The emancipating dwarf : cultural representations of short-statured characters
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Dwarfs and short-statured characters play an essential function in narratives, but they are often overlooked or dismissed. These characters, however, are not only in stories to add whimsy or to ‘spice up’ the atmosphere; they help the story progress. In order to understand the role short-statured characters play, we will first look at tribal rites of passage, as described by Arnold van Gennep (1873-1957) and Victor Turner (1920- 1983), in which scale is often changed and opposites mixed in the liminal period of the rites. The short-statured characters, often, but not at all times, represented as dwarfs, have the effect of bringing the story into a liminal space, and this often liberates the averaged-bodied characters by changing their perspectives. This, however, is not always fair to the dwarf because she is relegated to the margins, and therefore is stuck in the liminal space without the opportunity of assimilation. The dwarf remains a freak. Therefore, we will look at the burgeoning study of ‘freakery’, which has identified many elements associated with ‘freaks’ that are shared with the liminal period, the medieval idea of the monstrous, and the carnival. In the second half of the thesis, is an excerpt from the novel Little Aldo, which takes the theory examined in the academic half and uses it to create a work of fiction. Little Aldo is a dwarf who has become a prominent advisor in American politics, but he comes to a point in his life where he must choose between his career and his true feelings.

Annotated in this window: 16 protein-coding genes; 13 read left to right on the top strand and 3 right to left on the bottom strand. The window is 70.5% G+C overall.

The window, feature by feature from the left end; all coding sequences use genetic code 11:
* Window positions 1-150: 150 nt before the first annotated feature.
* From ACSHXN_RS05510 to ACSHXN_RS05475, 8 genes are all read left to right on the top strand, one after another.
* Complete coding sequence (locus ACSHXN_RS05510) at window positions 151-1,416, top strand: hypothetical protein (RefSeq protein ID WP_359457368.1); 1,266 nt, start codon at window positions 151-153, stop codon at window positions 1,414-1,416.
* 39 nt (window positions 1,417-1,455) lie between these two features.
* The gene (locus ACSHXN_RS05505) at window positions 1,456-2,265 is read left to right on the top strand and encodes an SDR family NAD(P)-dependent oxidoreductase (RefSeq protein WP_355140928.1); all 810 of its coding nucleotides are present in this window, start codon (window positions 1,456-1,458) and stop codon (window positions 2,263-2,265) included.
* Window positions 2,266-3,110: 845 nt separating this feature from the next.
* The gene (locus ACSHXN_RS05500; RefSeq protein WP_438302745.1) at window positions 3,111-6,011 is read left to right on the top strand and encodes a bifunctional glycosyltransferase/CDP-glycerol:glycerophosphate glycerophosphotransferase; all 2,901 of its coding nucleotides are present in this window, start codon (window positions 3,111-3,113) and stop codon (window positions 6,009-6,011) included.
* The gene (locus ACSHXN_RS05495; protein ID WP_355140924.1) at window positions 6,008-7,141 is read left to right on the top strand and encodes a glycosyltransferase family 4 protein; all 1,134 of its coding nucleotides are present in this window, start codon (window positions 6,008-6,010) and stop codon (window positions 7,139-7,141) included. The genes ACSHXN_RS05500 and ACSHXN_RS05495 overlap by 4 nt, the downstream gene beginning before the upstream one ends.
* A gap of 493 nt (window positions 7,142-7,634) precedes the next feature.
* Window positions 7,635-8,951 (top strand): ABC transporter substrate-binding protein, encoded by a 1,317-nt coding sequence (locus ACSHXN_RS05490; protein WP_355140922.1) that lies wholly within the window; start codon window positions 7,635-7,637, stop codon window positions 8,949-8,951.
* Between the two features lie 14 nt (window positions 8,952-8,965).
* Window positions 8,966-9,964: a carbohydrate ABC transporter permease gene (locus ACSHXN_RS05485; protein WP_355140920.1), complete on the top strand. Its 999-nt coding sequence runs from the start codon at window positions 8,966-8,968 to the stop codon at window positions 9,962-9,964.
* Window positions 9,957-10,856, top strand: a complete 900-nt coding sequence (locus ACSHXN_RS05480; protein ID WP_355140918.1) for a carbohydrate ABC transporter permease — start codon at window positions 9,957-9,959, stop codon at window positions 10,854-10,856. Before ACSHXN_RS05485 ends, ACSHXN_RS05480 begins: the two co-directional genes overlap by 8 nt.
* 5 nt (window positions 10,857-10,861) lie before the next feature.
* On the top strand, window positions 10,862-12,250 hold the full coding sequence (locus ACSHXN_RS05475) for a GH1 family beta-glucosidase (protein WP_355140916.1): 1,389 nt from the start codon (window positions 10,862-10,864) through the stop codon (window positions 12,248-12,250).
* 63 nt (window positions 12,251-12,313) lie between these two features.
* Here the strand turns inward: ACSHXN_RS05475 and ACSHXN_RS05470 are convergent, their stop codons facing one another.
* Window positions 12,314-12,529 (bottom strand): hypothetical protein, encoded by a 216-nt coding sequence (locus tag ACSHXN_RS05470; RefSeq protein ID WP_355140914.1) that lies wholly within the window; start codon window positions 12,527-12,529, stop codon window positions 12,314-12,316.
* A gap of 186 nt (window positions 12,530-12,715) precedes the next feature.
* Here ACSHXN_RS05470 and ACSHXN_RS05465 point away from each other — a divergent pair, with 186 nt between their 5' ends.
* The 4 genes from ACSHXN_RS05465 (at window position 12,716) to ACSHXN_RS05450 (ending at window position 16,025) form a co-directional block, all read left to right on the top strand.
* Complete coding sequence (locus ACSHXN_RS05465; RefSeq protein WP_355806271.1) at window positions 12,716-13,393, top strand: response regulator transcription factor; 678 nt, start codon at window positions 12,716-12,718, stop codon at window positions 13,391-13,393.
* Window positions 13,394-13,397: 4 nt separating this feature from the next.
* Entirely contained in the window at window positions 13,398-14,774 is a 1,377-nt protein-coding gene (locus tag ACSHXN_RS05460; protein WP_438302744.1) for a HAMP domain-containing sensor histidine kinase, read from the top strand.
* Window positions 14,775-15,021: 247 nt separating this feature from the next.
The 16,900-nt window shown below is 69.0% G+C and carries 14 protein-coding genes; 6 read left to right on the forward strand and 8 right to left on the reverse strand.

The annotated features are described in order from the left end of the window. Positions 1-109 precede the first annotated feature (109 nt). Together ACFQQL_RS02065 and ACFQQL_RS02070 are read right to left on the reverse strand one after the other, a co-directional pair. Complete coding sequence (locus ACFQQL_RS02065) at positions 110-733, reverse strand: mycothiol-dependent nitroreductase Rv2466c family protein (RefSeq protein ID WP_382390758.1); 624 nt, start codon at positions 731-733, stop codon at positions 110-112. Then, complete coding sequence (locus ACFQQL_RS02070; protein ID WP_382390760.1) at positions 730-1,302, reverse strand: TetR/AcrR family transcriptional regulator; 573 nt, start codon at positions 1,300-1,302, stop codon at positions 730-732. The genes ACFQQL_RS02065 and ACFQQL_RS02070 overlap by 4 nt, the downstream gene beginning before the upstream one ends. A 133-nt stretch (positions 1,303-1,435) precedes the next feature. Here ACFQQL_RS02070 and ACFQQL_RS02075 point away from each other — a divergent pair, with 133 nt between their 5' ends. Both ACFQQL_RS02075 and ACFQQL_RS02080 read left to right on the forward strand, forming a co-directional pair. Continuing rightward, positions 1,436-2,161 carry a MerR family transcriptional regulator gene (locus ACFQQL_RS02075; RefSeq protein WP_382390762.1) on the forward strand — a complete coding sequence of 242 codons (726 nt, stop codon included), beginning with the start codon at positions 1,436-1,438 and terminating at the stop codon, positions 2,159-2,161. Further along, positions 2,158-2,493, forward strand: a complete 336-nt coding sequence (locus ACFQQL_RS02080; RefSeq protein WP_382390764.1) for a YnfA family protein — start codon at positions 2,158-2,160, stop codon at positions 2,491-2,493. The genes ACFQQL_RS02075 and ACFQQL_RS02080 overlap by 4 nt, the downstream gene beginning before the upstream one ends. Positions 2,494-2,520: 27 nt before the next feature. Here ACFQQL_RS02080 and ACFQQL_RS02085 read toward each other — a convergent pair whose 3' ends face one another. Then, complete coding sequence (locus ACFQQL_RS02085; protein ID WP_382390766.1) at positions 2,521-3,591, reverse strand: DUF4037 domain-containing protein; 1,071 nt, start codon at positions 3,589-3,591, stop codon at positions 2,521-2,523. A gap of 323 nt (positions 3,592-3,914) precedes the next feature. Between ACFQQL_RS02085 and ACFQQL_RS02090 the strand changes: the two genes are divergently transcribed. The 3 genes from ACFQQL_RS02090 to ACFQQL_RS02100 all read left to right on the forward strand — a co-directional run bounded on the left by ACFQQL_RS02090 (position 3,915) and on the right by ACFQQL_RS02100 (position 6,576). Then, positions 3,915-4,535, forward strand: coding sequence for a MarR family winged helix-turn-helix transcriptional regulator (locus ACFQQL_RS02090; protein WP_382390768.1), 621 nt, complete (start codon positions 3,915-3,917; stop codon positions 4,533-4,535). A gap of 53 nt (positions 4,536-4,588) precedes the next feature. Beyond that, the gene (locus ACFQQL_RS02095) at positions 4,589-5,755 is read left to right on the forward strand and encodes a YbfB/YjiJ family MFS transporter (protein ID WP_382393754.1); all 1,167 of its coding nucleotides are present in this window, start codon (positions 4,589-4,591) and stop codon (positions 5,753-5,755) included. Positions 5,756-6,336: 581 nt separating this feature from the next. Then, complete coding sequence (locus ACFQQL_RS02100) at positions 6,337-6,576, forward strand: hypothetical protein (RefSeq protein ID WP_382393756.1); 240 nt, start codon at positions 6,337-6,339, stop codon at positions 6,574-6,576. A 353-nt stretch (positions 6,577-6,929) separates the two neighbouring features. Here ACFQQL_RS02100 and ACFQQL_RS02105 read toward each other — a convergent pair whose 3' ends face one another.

Thesis, PhD Doctor of Philosophy
Embargo Date: 2024-05-29
Embargo Reason: Thesis restricted in accordance with University regulations. Print and electronic copy restricted until 29th May 2024
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